Copyrights may be for losers but trademarks are not – Banksy won a trademark dispute

The well-known graffiti artist Banksy has received some positive news recently regarding his attempt to take advantage of the IP system while not liking it or at least the copyright in particular.

The case concerns the following registered EU trademark, representing graffiti art painted by Banksy, in classes 9, 16, 25, 28 и 41:

The mark was registered by Pest Control Office Limited, a company managing artists’ legal rights, taking into account that he is anonymous and is famous with that status apart from his exciting artworks.

Against this mark, a request for invalidation was filed by Full Colour Black Limited on the ground of lack of distinctive character and bad faith.

The EUIPO Cancelation division invalidated the mark finding that it was made in bad faith. The reason for this was the fact that because of his anonymity the artist was unable to rely on copyright protection. What’s more, he is famous for his statement that copyright is for losers.

In another article, Banksy says “Sometimes you go to work and it’s hard to know what to paint, but for the past few months I’ve been making stuff for the sole purpose of fulfilling trademark categories under EU law”.

The Office considered all of this as the only reason why the artist wanted to register a trademark for his art, which will give him a tool to control its commercial use.

According to the Office:

From an examination of the evidence filed by both parties, it would appear that, at the time of filing of the application for invalidity, the EUTM proprietor (or Banksy) had never actually marketed or sold any goods or services under the contested EUTM. Moreover, some of the EUTM proprietor’s webpage extracts dated in 2010-2011 state that ‘All images are made available to download for personal amusement only, thanks. Banksy does not endorse or profit from the sale of greeting cards, mugs, t-shirts, photo canvases etc. …’, ‘Banksy does not produce greeting cards or print photo-canvases….Please take anything from this site and make your own (non-commercial use only thanks)’ and ‘Banksy has never produced greeting cards, mugs or photo canvases of his work’. Therefore, there is no evidence that Banksy was actually producing, selling or providing any goods or services under the contested sign prior to the date of filing of the contested EUTM.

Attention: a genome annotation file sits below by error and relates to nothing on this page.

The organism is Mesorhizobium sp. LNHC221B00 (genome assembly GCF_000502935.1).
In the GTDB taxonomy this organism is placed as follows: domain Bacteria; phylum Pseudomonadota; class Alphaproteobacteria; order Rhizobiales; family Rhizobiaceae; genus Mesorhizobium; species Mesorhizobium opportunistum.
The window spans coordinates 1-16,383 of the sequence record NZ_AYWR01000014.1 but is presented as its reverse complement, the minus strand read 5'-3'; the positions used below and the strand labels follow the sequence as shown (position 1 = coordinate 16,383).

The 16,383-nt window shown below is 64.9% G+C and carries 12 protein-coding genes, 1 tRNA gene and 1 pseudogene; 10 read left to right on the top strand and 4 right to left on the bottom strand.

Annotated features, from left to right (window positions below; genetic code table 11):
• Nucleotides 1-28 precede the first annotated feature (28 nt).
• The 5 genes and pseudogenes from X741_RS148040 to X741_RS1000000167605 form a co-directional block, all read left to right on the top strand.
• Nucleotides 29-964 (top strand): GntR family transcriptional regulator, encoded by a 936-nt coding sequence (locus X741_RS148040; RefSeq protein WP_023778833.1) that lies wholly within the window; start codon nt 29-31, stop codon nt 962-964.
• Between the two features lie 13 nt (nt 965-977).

The first evidence of sales appears to have happened just before the date of filing of the present application for a declaration of invalidity.

Taking all of that the Office considered that the mark was filed in bad faith.

The Board of Appealed, however, disagreed. According to the Board, the conclusion of the Consolation division was subjective. Bad faith cannot be assumed only based on single statements that do not show the entire position of the artist.

The Board cannot follow this view. Although the protection under copyright law is definite and ends 70 years after the death of the author whereas trade mark protection can in principle be indefinite, this circumstance does not mean that the
filing of a trademark consisting of a creation protected under copyright law is automatically unlawful and circumvents the copyright law. As stated above under paragraph 27, the same artwork can be protected by copyright as well as by trademark law.

The assumption that the need of staying anonymous was the reason to opt out from copyright protection and go for trademark protection, as submitted by the Cancellation applicant, even if it would be correct, cannot justify a finding that the
EUTM proprietor had no intention to use the contested mark.

Finally, the statement ‘Copyright is for losers’ has no bearing at all on the case at hand. The contested decision does not reason sufficiently about its finding of bad faith. It mainly bases its final findings on the supposition that the EUTM proprietor could
only with difficulties preventing its artwork under copyright and on the fact that it started only on October 2019 to use its mark and with the purpose to maintain the contested mark but not to use it according to the essential functions of a trademark.

The contested decision bases its finding on wrong facts because it has not been shown that on October 2019 the EUTM proprietor stated to use the contested mark. In any event, the reasons furnished in the contested decision cannot explain nor indicate that at the relevant filing date the EUTM proprietor had not intended to use its mark

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